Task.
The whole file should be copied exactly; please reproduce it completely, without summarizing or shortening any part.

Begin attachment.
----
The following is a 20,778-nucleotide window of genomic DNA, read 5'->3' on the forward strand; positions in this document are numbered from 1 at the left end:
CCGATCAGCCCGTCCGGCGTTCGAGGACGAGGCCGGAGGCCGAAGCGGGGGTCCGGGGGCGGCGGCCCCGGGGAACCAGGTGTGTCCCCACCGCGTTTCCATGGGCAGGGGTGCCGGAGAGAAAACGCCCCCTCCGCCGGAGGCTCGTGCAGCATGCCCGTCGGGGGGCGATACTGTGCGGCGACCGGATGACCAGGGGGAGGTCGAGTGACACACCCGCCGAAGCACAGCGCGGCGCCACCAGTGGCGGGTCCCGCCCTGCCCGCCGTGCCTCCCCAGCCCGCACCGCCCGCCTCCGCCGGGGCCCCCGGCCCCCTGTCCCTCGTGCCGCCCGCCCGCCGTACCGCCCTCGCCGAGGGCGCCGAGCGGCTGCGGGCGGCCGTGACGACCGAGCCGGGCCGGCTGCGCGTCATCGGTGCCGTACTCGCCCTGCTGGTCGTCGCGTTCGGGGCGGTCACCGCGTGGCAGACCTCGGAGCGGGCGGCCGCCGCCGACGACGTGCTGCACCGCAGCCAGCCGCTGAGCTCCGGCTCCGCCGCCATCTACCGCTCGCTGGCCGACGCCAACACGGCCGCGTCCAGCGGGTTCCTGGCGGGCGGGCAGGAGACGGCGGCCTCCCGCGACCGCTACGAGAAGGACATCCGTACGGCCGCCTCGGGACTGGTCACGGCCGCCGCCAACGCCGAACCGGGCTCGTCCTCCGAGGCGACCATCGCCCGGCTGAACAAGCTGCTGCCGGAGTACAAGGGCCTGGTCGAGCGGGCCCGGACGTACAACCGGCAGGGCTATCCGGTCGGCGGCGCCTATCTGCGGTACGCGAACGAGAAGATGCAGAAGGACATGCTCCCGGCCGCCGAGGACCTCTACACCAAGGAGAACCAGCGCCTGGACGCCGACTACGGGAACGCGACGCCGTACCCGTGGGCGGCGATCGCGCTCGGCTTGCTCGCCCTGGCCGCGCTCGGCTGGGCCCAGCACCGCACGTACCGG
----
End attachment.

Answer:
The following is a 20,778-nucleotide window of genomic DNA, read 5'->3' on the forward strand; positions in this document are numbered from 1 at the left end:
CCGATCAGCCCGTCCGGCGTTCGAGGACGAGGCCGGAGGCCGAAGCGGGGGTCCGGGGGCGGCGGCCCCGGGGAACCAGGTGTGTCCCCACCGCGTTTCCATGGGCAGGGGTGCCGGAGAGAAAACGCCCCCTCCGCCGGAGGCTCGTGCAGCATGCCCGTCGGGGGGCGATACTGTGCGGCGACCGGATGACCAGGGGGAGGTCGAGTGACACACCCGCCGAAGCACAGCGCGGCGCCACCAGTGGCGGGTCCCGCCCTGCCCGCCGTGCCTCCCCAGCCCGCACCGCCCGCCTCCGCCGGGGCCCCCGGCCCCCTGTCCCTCGTGCCGCCCGCCCGCCGTACCGCCCTCGCCGAGGGCGCCGAGCGGCTGCGGGCGGCCGTGACGACCGAGCCGGGCCGGCTGCGCGTCATCGGTGCCGTACTCGCCCTGCTGGTCGTCGCGTTCGGGGCGGTCACCGCGTGGCAGACCTCGGAGCGGGCGGCCGCCGCCGACGACGTGCTGCACCGCAGCCAGCCGCTGAGCTCCGGCTCCGCCGCCATCTACCGCTCGCTGGCCGACGCCAACACGGCCGCGTCCAGCGGGTTCCTGGCGGGCGGGCAGGAGACGGCGGCCTCCCGCGACCGCTACGAGAAGGACATCCGTACGGCCGCCTCGGGACTGGTCACGGCCGCCGCCAACGCCGAACCGGGCTCGTCCTCCGAGGCGACCATCGCCCGGCTGAACAAGCTGCTGCCGGAGTACAAGGGCCTGGTCGAGCGGGCCCGGACGTACAACCGGCAGGGCTATCCGGTCGGCGGCGCCTATCTGCGGTACGCGAACGAGAAGATGCAGAAGGACATGCTCCCGGCCGCCGAGGACCTCTACACCAAGGAGAACCAGCGCCTGGACGCCGACTACGGGAACGCGACGCCGTACCCGTGGGCGGCGATCGCGCTCGGCTTGCTCGCCCTGGCCGCGCTCGGCTGGGCCCAGCACCGCACGTACCGG